Primrose is a dancer, who attacks with her father’s knife and dark magic. Her moonlight waltz and night ode skills deal dark damage to one enemy or the entire screen, respectively. She also has a number of buffing abilities, increasing a single ally’s physical strength, elemental strength, elemental defense, or speed. Her last ability will cause a random effect to happen, but it can be good or bad, so use caution. The first support skill she unlocks has her buffs last another turn, and she also unlocks the ability to counterattack when hit, recovering 5% of her SP every turn (which, later on, essentially lets her use certain spells for free), and even revive herself once per battle.

This quest is probably the darkest in the game, and for that reason, it’s my personal favorite. Her father was killed in front of her when she was fourteen, and she vowed to devote her life to getting revenge, striking down his killers with his own knife. Hearing rumors that one of them featured a tavern in the sunlands, she became a dancer there, working under the disturbingly creepy Helgenish alongside other dancers who resent her. She eventually finds Helgenish conspiring with one of the killers, discovering that she was to be sold to him. This isn’t a plot we see explored all that often, which is a shame because any game that lets you murder human traffickers gets three thumbs up from me. While Primrose’s kit marks her more as a support character, if you want a leader with both a kind heart and a thirst for revenge, start out with Primrose.



Alfyn is an apothecary. He fulfills the other “support” role for if you don’t have Ophilia around, healing greater HP to singular characters as opposed to Ophilia’s blanket healing. He can also revive a single character, giving them more health than Ophilia’s revive, as well as cure status ailments and give party members resistance to them. He has offensive capabilities as well, including a strong axe attack, a multi-target axe attack, a single-target ice spell, and a poison spell. His later skills are great as well, including SP recovery whenever he deals damage, a resistance to status ailments, improved self-healing, and best of all, a whopping extra FIVE HUNDRED hit points.

When Alfyn was a young lad, he fell very sick, but was healed by a generous traveling apothecary who didn’t charge for his medicine. So moved by the kind stranger, Alfyn wanted to follow in his footsteps, and the first time we see him, Alfyn’s treating a woman in his village and refusing to accept payment. With some encouragement from his best friend and fellow apothecary Zeph, he goes to follow in his hero’s footsteps, traveling far and wide to find people in need. If you think this is a lot like Tressa’s story… well, you’re right. They crammed eight stories in this game, not all of them can be Primrose tier, but Alfyn’s certainly isn’t bad. If you want a friendly healer to lead your party, Alfyn’s your man.


Therion is a thief with access to some powerful skills. He can use a sword, but most of his skills relate to his knife. His two most powerful abilities, HP thief and Steal SP, have him strike an enemy twice with a knife and take a percentage of damage done as either HP or SP. Use it on the right enemies, and Steal SP can essentially function as two free attacks. He has support abilities as well, including steal, which takes an item from an enemy, and offense and defense debuffs to a single enemy. His last ability deals fire damage to a single enemy, but you’ll want to improve his weak elemental attack if you want to rely on it. His support skills are great as well, improving his speed, giving him a chance to attack when debuffing, letting him steal two items when using steal, and making debuffs last longer.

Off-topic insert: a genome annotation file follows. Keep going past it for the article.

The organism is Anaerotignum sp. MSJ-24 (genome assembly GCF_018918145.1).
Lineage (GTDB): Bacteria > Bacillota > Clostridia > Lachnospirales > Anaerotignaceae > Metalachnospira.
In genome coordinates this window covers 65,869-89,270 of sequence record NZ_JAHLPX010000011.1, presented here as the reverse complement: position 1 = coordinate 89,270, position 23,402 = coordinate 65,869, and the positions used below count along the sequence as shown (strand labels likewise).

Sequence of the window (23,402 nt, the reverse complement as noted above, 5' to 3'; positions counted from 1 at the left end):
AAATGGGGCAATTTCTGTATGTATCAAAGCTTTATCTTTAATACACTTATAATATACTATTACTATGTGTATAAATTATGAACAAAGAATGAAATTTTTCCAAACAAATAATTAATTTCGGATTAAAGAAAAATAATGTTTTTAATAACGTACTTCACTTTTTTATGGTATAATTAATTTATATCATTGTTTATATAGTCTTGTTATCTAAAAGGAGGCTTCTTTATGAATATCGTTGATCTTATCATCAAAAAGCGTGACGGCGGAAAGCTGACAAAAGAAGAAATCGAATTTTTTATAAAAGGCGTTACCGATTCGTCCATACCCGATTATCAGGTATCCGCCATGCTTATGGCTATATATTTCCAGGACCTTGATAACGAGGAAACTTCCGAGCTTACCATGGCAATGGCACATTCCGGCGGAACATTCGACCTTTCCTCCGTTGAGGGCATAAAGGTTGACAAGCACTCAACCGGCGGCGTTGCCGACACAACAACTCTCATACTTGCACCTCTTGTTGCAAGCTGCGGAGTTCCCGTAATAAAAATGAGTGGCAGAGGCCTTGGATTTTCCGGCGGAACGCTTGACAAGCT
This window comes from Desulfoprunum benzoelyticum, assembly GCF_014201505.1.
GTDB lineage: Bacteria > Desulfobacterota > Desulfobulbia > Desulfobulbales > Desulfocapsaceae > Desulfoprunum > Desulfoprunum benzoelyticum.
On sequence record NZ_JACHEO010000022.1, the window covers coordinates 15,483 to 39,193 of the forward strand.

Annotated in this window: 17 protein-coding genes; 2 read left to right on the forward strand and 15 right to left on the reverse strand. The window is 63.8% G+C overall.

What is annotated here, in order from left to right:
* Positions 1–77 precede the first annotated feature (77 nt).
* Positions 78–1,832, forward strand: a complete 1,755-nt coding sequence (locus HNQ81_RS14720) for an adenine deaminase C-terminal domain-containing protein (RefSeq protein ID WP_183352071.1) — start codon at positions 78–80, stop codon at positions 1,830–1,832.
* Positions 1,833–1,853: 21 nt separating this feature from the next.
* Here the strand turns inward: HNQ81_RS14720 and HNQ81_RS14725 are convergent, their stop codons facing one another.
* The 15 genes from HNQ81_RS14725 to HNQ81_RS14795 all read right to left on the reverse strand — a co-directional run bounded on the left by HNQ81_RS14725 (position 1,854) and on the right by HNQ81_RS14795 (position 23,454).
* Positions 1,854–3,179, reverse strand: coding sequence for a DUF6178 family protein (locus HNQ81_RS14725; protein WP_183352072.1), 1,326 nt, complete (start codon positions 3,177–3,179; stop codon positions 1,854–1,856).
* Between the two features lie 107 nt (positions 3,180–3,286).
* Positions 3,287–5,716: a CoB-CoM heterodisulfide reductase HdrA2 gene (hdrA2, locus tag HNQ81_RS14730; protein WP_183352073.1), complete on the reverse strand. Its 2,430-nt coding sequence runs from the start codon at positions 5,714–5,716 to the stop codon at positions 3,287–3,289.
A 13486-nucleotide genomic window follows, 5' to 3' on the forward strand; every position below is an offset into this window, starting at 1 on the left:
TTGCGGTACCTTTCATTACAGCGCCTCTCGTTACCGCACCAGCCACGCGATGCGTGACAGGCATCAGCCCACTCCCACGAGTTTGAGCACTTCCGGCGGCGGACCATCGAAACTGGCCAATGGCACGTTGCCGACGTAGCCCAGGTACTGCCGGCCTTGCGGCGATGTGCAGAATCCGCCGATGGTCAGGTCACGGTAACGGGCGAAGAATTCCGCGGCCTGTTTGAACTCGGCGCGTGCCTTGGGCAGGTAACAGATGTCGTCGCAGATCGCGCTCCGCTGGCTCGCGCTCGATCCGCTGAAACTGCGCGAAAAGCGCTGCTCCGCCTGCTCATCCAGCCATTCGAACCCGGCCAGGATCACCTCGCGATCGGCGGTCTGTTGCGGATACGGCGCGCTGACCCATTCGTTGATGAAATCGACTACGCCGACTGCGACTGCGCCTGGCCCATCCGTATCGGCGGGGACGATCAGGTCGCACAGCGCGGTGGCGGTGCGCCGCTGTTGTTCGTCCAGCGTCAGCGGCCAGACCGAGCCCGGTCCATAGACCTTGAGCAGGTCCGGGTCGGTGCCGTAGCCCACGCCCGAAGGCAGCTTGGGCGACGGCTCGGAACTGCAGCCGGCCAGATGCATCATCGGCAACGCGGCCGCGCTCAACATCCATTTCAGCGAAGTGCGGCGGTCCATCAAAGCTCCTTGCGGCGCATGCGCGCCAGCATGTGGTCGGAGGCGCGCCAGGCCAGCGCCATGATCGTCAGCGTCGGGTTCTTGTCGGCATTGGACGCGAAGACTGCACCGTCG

While it’s not quite as great as Primrose, Therion also has quite the story. A master thief, he’s looking for a new quarry to challenge him, when he overhears a tale of immensely valuable gems hidden in a well-guarded manor. Naturally, he manages to break in and finds the stones, but everything is not what they seem. For spoiler reasons, I won’t go any further, but his story gets much deeper than a simple heist tale. If you want a distrusting thief with powerful survivability as your party leader, you could do quite a lot worse than Therion.


Last up is H’aanit, who speakes as if she rehearseth for a Shakespearean playe. She’s a hunter, wielding a bow and an axe, and has abilities playing with the former. She can attack random enemies 5-8 times with a bow, attack ALL enemies 5-8 times with a bow, and deal critical bow damage, as well as deal lightning damage (like Therion’s fire, she needs boosted elem attack to be effective), boost everyone’s critical rate, and use a bow attack that, if it would kill an enemy, leaves them with one HP. If that sounds weird, well, there’s a reason for it. H’aanit’s talent allows her to capture monsters and summon them into battle, which theoretically gives her access to every weapon type or spell in the game. Her support skills also give her an increased first strike chance, gives her a chance to hit twice when performing a standard attack, increases her critical rate, and can even let her go twice in one turn.

A year before the game, H’aanit’s teacher Z’aanta left on a mission to slay a powerful creature called Redeye. After months with no news, H’aanit returns from a hunting trip that exists entirely to establish her character to find that her teacher’s faithful dog has returned with a letter containing hints of his whereabouts. Fearing for his safety, she leaves on a quest to find him. If you want a caring and capable beastmaster I mean hunter leading your party, go for H’aanit.

That’s all of them. Regardless of who you start with, you’ll collect all of them within a few hours, but your choice will stay with you for the duration of the game and their quest will be your first taste of the game, so it’s worth putting a bit of thought into. Whether you’re choosing based on story or abilities, hopefully this guide gives you a bit of insight and can help make your decision. Now go, start your game, enjoy the next 60+ hours. No matter who you pick, I’m sure you’ll love it.